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Senior Simon Mathias, who is has scored the ninth most goals in program history, is excited for the "Shot Clock Era." 

Credit: Pranay Vemulamada

It’s a brand new season for Penn men’s lacrosse, and the adjustments for the Quakers this year will extend beyond the coaching staff changes, the incoming freshmen and transfers, and the team's difficult schedule. 

2019 will be a historic season for the entire sport, as it marks the beginning of the much-hyped "Shot Clock Era." 

Every two years, college lacrosse coaches from across the country meet to evaluate the sport's progression. This past summer, coach Mike Murphy found himself right in the thick of the discussion. He was part of the eight-member NCAA Men’s Lacrosse Committee that was assigned this crucial task.

Murphy and his fellow coaches decided that changes needed to be made, especially pertaining to the shot clock, which had been recently implemented but shrouded in subjectivity. 

Before the rule change, referees had to institute a 30-second shot clock whenever they felt the offense was stalling or holding onto the ball too long. This scenario created difficulties, not the least of which was a lack of consistency from the officials. Without a clear standard of what constituted “attacking the goal” or “running out the clock,” the referees were given an impossible task. 

After a slight tinkering of the Committee’s proposal from the NCAA Playing Rules Oversight Panel and the approval from a national coaches’ survey, that subjectivity will be removed from the game. 

Now, for the first time in college men's lacrosse history, a standardized shot clock will be employed. The 80-second countdown will start immediately after a team establishes possession of the ball, and only 20 of those 80 seconds can be spent on the team’s defensive side of the field. 

The new shot clock will encourage teams to carry the ball into the attacking zone as quickly as possible. In this way, not only will the subjectivity of a referee-imposed shot clock be replaced, but also, pace of play should see a marked improvement over years past.

Credit: Winnie Xu

 “The intended design of the rule wasn’t necessarily to increase the pace but rather to be more consistent with timers and things like that,” Murphy said. “But I think it will increase the pace a little bit. It’s a little early to tell, but now that some games have been played, you can see that some teams are speeding up.” 

The hope for Murphy and the Quakers is that the increased pace benefits them directly. 

“We’ll play guys that can get up and down,” Murphy said. “And I think it will help us certainly as we try to attack from defense to offense.”  

Members of that offense, like senior attackman Simon Mathias, share Murphy’s enthusiasm.

“It’s been rumored for a while that they were going to try out a shot clock, so I’m just glad that as a senior I’ll be able to give it a try,” Mathias said. “It’s something that I’ve hoped was going to happen.”

Although the new shot clock has grabbed most of the headlines this past offseason, it is not the only rule change that will be added for the 2019 season.

Keeping with the theme of increased pace, the Committee shortened the substitution box from 20 yards to 10 yards, making it more difficult for on-the-fly substitutions and potentially allowing for additional transition opportunities.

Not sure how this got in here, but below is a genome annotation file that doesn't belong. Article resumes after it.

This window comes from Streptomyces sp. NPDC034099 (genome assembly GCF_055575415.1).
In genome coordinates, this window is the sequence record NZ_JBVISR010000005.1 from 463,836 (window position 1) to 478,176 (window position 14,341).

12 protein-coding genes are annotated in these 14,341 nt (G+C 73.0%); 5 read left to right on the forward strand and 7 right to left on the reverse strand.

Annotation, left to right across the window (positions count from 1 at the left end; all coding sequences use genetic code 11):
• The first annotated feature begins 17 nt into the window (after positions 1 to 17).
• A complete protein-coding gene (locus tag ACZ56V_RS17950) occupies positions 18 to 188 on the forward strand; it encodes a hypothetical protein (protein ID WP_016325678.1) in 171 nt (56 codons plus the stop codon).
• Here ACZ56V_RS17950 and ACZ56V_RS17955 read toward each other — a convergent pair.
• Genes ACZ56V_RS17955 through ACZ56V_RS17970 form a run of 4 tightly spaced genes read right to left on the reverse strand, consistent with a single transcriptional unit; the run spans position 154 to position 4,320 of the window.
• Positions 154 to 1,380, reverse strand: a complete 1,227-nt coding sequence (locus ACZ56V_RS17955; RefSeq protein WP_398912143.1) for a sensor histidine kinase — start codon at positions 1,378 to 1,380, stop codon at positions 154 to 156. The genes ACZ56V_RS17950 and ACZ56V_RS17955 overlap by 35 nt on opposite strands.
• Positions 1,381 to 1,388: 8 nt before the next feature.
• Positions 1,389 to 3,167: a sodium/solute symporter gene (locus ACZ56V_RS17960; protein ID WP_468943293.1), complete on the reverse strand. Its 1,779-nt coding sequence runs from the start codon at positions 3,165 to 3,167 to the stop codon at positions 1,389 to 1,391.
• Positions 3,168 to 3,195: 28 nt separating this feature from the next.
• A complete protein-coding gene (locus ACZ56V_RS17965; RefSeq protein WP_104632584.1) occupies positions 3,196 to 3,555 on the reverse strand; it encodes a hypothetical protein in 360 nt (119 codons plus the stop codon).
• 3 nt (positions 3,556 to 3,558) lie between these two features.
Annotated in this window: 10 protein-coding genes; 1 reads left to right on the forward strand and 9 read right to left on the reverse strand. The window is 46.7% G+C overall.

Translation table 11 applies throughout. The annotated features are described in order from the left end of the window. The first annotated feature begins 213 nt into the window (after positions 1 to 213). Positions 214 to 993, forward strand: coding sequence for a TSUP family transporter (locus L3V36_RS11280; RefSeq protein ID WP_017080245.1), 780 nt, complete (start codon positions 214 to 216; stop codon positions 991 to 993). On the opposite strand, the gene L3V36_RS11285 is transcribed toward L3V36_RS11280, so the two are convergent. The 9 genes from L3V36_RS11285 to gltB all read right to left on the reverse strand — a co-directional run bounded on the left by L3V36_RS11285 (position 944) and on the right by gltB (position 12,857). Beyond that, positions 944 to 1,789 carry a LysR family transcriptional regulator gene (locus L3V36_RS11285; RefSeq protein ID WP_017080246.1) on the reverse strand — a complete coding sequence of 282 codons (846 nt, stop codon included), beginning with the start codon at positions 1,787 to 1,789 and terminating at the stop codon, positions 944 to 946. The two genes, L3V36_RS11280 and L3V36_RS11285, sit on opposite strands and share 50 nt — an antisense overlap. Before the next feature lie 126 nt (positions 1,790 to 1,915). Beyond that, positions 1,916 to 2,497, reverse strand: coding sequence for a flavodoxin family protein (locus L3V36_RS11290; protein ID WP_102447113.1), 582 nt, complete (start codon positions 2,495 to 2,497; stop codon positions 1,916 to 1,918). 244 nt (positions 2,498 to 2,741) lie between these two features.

“The new box is going to be very interesting,” Murphy said. “That, combined with the [shot] clock, will make it very difficult for teams to just run off the field. It’ll be harder to get guys off and on.” 

These substitution difficulties should increase the importance of transition players like highly touted freshman long stick midfielder BJ Farrare who could be leaned on to serve as an offensive catalyst in the attacking zone.

“In high school, I tried to create as much transition as possible, and I’m going to try to do the same here,” Farrare said. “For clearing, it’ll be a bit tougher. Guys will have to run further, so things will take more time to develop, but Coach has told [goalie Reed Junkin] to look up right off a save and to try to hit [defensive midfielders] right away before teams can set up their rides."  

The last — but arguably most intriguing — rule change for this upcoming season is the reinstitution of the dive. Once again, offensive players will be allowed to leave their feet and land in the crease on a shot attempt as long as they propel themselves across the face of the goal and away from the goalmouth. With this added move in their arsenals, attackmen who do damage around the goal will become even more dangerous — and more exciting.

“The dive will also be very interesting,” Murphy said. “It totally changes the way teams are going to play defensively. You combine the dive with the shot clock, and you’ll have a lot more urgent situations than you’ve had previously, and when you’re in those end-of-clock situations, why wouldn’t you just try for the dive?” 

As for how these new changes will impact Penn specifically, Murphy seemed optimistic. 

“I think that we have a couple of guys that are pretty good at diving. Simon [Mathias] won us the Bucknell game last year in a desperate situation when we were tied with nine seconds left. If we have those types of situations once a quarter or twice a quarter, I think that it’ll come into play more, and with guys like Simon and [senior midfielder] Tyler [Dunn], I think that we’ll be pretty good at it.”  

All told, Penn men’s lacrosse appears ready to face the 2019 season, rule changes and all.

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